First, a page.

Call 281-633-8600 for an appointment at our Sugar Land office near First Colony Mall and 713-234-3152 for an appointment at our Houston office, near the Houston Galleria. In this video, Dr. J. Michael Bennett talks about how a shoulder dislocation occurs and how shoulder instability can develop from a dislocation. Dr. Bennett is a Board Certified Orthopedic Surgeon and a Fellowship Trained Sports Medicine Specialist with a Certificate of Added Qualification in Sports Medicine. He has many years of experience as a shoulder specialist, and he also treats injuries of the elbows and knees and some hand and wrist injuries such as carpal tunnel syndrome.
Hello and welcome. My name is Dr. J. Michael Bennett. I am a Fellowship Trained Sports Medicine surgeon with the Fondren Orthopedic Group. Today we’re going to talk a little bit about shoulder instability. It’s something that we often times run into in our clinics and I’m sure many of you have questions about it in regards to what exactly it is.
Most people when they describe a shoulder dislocation, it usually occurs in what we call the abducted external rotation position. So if you’re a football player or a soccer player and you fall and your arm’s outstretched, and you a feel large clunk or pop. It’s very painful and then it snaps or pops sometimes back in or sometimes you have to go to either an emergency room, or the athletic trainer on the sidelines or the physician on the sidelines to reduce the shoulder back into position. It’s important that you do reduce these as soon as possible to prevent any neurovascular issue regarding the upper extremity.
So that being said, what exactly is going on internally in the shoulder when you have a dislocation, what does that mean? When you think about the shoulder, I’d like to put this into simplistic terms as possible and I think of the humeral head as a golf ball and the glenoid as a golf tee and you can see the curvature of this glenoid or this golf tee here mimics the curvature of the glenoid. So if you play golf and you go out and you put your golf ball on the golf tee usually it’s a very well-balanced structure okay.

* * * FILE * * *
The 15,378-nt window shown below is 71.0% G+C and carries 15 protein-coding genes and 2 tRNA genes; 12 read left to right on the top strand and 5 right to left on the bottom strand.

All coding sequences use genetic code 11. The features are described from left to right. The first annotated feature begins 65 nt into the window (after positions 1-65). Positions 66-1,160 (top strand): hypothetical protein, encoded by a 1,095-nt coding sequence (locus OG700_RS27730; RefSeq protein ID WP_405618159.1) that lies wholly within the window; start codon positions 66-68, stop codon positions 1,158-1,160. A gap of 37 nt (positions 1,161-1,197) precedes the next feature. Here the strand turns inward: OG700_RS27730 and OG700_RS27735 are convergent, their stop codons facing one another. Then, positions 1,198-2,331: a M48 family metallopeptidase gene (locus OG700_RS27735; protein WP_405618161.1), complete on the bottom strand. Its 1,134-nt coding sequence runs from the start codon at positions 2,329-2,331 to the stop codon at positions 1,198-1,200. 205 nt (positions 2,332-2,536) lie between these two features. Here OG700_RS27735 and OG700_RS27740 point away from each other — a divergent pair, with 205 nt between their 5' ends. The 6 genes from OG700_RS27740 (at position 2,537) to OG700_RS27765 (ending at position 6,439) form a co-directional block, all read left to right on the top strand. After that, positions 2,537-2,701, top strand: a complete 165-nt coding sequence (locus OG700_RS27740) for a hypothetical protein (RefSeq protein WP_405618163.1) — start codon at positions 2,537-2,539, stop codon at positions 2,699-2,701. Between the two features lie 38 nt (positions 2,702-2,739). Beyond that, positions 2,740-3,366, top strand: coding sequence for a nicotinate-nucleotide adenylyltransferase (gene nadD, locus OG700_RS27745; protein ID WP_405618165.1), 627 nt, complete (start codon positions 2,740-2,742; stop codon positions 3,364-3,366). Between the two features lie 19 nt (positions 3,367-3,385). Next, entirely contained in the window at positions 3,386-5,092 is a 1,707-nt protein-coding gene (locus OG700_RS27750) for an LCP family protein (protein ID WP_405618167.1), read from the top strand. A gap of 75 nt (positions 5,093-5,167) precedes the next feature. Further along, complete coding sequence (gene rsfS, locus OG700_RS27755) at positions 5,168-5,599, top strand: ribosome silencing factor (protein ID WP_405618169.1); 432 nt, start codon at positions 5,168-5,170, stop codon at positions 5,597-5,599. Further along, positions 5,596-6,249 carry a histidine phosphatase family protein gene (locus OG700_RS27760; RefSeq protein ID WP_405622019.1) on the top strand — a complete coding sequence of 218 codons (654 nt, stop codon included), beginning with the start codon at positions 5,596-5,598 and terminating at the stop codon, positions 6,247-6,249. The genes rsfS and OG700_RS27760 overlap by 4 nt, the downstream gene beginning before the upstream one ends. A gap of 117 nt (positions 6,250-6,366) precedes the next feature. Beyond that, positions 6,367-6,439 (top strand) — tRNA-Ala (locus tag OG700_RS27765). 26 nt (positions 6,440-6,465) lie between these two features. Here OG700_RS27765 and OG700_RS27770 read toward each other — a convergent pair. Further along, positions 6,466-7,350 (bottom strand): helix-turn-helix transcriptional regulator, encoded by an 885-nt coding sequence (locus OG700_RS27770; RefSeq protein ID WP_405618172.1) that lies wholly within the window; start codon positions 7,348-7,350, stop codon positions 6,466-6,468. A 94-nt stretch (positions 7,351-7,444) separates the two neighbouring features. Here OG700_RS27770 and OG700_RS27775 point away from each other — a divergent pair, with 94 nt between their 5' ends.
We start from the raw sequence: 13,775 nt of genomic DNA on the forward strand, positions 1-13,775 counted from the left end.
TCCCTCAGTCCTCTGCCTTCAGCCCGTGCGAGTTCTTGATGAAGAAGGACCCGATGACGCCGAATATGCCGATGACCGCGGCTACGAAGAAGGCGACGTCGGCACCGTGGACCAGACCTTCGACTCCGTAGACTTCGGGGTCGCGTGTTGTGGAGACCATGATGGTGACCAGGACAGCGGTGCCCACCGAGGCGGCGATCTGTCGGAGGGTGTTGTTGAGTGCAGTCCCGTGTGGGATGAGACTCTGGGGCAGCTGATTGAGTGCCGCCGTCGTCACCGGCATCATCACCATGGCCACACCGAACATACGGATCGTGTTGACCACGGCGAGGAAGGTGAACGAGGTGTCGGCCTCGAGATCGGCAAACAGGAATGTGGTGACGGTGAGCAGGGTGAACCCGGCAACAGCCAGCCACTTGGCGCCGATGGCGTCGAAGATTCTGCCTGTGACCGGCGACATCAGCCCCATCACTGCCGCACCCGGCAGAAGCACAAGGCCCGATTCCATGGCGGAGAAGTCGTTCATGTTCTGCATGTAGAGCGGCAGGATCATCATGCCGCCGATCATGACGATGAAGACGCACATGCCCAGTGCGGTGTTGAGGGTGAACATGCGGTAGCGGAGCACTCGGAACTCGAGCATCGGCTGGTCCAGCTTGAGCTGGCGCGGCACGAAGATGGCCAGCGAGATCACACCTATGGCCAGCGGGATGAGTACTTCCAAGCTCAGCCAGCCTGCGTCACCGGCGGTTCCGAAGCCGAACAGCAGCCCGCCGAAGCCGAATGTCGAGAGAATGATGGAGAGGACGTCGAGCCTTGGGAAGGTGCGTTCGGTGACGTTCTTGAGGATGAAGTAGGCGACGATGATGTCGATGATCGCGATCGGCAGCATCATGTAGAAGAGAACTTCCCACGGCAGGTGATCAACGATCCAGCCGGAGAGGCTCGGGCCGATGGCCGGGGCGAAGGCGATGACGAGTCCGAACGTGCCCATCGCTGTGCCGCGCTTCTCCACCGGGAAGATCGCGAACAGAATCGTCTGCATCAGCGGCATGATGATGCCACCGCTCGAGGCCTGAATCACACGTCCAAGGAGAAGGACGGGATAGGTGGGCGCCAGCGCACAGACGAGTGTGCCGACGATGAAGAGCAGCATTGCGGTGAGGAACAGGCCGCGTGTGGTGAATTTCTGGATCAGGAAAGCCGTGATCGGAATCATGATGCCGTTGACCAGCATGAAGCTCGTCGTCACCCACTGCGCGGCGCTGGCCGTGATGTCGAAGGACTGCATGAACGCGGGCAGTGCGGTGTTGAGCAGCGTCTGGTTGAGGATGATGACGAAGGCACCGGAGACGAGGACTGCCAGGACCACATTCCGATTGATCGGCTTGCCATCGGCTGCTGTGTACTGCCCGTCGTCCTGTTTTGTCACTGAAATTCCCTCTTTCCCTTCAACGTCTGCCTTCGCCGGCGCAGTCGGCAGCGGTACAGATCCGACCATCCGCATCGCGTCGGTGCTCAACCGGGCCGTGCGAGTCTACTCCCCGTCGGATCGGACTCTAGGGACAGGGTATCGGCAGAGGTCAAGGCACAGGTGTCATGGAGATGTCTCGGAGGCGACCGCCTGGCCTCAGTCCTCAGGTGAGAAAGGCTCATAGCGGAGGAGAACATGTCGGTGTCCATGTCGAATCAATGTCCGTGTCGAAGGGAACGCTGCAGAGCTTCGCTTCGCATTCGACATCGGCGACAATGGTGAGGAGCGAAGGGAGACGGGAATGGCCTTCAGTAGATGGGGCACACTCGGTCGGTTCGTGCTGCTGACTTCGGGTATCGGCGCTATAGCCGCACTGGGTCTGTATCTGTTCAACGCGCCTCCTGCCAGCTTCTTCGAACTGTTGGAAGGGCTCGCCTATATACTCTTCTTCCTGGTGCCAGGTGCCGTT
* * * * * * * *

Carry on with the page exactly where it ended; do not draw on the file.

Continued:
Now the problem occurs when you have a shoulder dislocation and that ball slides off the golf tee. And when it slides off the golf tee, it takes a chip off of the golf tee and so you end up missing a portion of that circumferential support okay. So then the next time you try to put the golf ball on the golf tee it doesn’t sit still. You can’t maintain the balance okay. So it ends up recurrently dislocating. If you’ve had your shoulder dislocate once and you’re a young athlete, the recurrence rate of another dislocation occurring is usually about 80%. So you really want to get it evaluated and you really want to discuss thoroughly your options with an orthopedic surgeon.
So that being said, here are some pictures regarding shoulder dislocations. So once again, this is looking at the shoulder from the top down. If you had a camera looking down at the shoulder joint, here’s the ball. Here’s the socket. This is your golf tee right here and this is what’s called the labrum. And the labrum is really, it’s like an O ring around the socket okay. So it gives it a little bit of a bumper. It’s a bumper basically and it sits on, all the way around that socket of the glenoid. And often times what happens in dislocations is that ball will slide off and it will take off that little bumper, that labrum and then sometimes it can take off a piece of bone in the glenoid and at the same time create an indention in the humeral head. And the indention in humeral head is called the Hill-Sachs lesion. If this piece that gets knocked off with the labrum, it’s called the Bankart lesion okay. Or you could just have a strictly, a soft-tissue lesion just involving the labrum itself, which would be just a labral tear with instability.